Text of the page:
Film Review: The Bourne Identity

Well it seems only right that having spent the last few months watching 23 Bond films that I give the American’s a chance to crack the whip and allow them to “show me what they can do”. After all, I said in my review of Casino Royale that the Bourne trilogy arguably redefined the spy genre and forced Bond to raise it’s game and rethink it’s core ideas – Quantum of Solace aside!

And it’s the comparison and competition with Bond that is arguably the fundamental driving force behind Bourne. Everything about it just says “he’s going to be our James Bond, but better, but 21st Century”. The simplest and most obvious shot across the bows comes straight at you in the form of his name: James Bond, meet Jason Bourne. I just hope Jenson Button doesn’t apply for the job of chauffeur!

Even the title The Bourne Identity can be looked at from the point of view of a questioning of Bond. The important word being “identity“. It’s almost as if they are wanting to set everything up to end the reign of Bond and give the world a new, American spy. After all, this movie does what Hollywood has been doing for years. Take an idea which is successful but feeling tired or away from the mainstream and reinvent it into modern life. Usually it’s a foreign language film – the Millennium series is a good example of this (and the Daniel Craig link keeps my Bond theme going) but this time they’ve taken on Bond, and sadly, at the time, they won.

Bond was feeling old fashioned. We had a franchise that was ageing and as the world became digital, Pierce Brosnan was struggling to make a middle aged, upper class spy fit this new world. It didn’t help that the film makers were trying to embrace new technologies and trends without stopping to ask if the characters could support it – Die Another Day the perfect example of this clash – and it left the spy thriller genre wide open, it just all came together for the introduction of Jason Bourne.

For the first moments you realise that this film is just going to be correct. It’s just going to work. Matt Damon looks right as Bourne. He’s young, fresh and tough. He’s believable. We were moving into a world where kids were becoming overnight millionaires through basic computer code and our spies had to take on this youthfulness too. Matt Damon has enough fresh faced innocence to carry this off but the whole time looks like he’d throw the last punch.

And it’s when the action starts that the nails really start hammering Bond’s potential coffin. Bond was always about black tie, cocktails and over the top stunts, finished off with a side helping of suave. Bourne is about real life. Punches hurt, people die and life is cold. Doug Liman even reinforces this with absolute perfection in the style of cinematography used throughout. This film feels earthy, it feels smelly, there is a sense of realism to it which, at this point Bond had never managed to meet. You honestly feel like you are being drawn into their world and the temperatures, the climate that goes with it. Bond always leaves me thinking – it’s enjoyable but not really realistic. Bourne left me feeling – I wonder if that is actually happening outside right now. And that’s a credit to the film and how good it is; but also serves to emphasize just how far Bond was falling as well.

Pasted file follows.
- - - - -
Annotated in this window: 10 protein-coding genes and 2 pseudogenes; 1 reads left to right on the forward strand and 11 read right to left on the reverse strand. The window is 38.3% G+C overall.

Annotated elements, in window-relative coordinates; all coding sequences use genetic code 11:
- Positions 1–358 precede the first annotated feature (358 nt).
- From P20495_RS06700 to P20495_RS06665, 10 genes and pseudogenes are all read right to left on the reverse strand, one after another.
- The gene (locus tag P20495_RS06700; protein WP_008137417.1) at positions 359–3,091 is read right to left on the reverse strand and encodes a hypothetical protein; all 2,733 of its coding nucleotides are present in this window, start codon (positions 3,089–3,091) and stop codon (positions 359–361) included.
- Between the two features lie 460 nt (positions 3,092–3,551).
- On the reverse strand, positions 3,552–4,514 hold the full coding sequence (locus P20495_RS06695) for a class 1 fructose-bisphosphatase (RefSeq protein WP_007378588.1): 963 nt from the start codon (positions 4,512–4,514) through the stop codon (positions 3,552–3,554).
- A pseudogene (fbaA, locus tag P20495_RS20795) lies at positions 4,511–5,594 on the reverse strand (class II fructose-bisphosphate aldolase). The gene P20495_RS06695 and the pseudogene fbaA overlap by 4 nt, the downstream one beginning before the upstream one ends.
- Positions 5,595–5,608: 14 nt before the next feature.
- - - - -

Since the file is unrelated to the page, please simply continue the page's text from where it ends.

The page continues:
It’s not all good news Bourne though, because while the film feels real, relevant and right there is a sense as it progresses of having a complete reluctance to change the pace, it’s not an overly long film, and you can never accuse it of plodding along, but it just skips metronomically along taking through it’s ideas and plot. And this means that the tension never really changes, your heart rate never really increases, it never moves you to the edge of your seat.

This film never makes you wonder exactly where it’s going to go or what’s going to happen next. Every spy film essentially boils down to the simple idea of a cat and mouse chase, of good versus bad, and the whole “which side will win” question. But Bourne forgets this, the chase is there but the final confrontation is not. Tom never meets Jerry and while the story draws to an acceptable finish, and a finish that works even from the point of view of The Bourne Identity being a standalone film, it just leaves you slightly unfulfilled and slightly disappointed. It’s almost too clinical.

I like The Bourne Identity, but I think it’s the overall clinicalness and static pacing that cause it to be a film that never quite connects on more than “a once in a while” way with me. I can happily watch it and it keeps me entertained and engaged, but it’s taken 23 Bond films and countless others until the time felt right to let Bourne back into my life.

7 out of 10 stars (7 / 10)

Posted on by 5WC in Film First Edition

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